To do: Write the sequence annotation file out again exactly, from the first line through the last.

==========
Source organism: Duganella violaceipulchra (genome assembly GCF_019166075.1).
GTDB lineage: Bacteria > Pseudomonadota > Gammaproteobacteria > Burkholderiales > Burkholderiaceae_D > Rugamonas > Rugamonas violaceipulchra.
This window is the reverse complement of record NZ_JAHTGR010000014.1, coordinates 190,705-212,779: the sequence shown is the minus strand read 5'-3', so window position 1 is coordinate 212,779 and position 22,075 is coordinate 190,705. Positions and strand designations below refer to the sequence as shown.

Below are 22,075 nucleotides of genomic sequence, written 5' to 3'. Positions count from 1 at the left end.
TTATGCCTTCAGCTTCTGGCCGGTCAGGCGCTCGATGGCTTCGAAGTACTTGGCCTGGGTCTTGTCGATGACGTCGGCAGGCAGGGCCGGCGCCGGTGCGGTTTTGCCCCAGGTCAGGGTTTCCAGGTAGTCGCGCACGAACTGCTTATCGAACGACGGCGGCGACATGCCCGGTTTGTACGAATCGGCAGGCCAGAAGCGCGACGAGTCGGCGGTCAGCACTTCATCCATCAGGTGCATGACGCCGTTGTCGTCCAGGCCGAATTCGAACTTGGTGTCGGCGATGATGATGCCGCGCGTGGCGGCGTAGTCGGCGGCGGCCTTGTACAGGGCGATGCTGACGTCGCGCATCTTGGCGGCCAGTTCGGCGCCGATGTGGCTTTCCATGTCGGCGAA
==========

Source organism: Duganella violaceipulchra (genome assembly GCF_019166075.1).
GTDB lineage: Bacteria > Pseudomonadota > Gammaproteobacteria > Burkholderiales > Burkholderiaceae_D > Rugamonas > Rugamonas violaceipulchra.
This window is the reverse complement of record NZ_JAHTGR010000014.1, coordinates 190,705-212,779: the sequence shown is the minus strand read 5'-3', so window position 1 is coordinate 212,779 and position 22,075 is coordinate 190,705. Positions and strand designations below refer to the sequence as shown.

Below are 22,075 nucleotides of genomic sequence, written 5' to 3'. Positions count from 1 at the left end.
TTATGCCTTCAGCTTCTGGCCGGTCAGGCGCTCGATGGCTTCGAAGTACTTGGCCTGGGTCTTGTCGATGACGTCGGCAGGCAGGGCCGGCGCCGGTGCGGTTTTGCCCCAGGTCAGGGTTTCCAGGTAGTCGCGCACGAACTGCTTATCGAACGACGGCGGCGACATGCCCGGTTTGTACGAATCGGCAGGCCAGAAGCGCGACGAGTCGGCGGTCAGCACTTCATCCATCAGGTGCATGACGCCGTTGTCGTCCAGGCCGAATTCGAACTTGGTGTCGGCGATGATGATGCCGCGCGTGGCGGCGTAGTCGGCGGCGGCCTTGTACAGGGCGATGCTGACGTCGCGCATCTTGGCGGCCAGTTCGGCGCCGATGTGGCTTTCCATGTCGGCGAA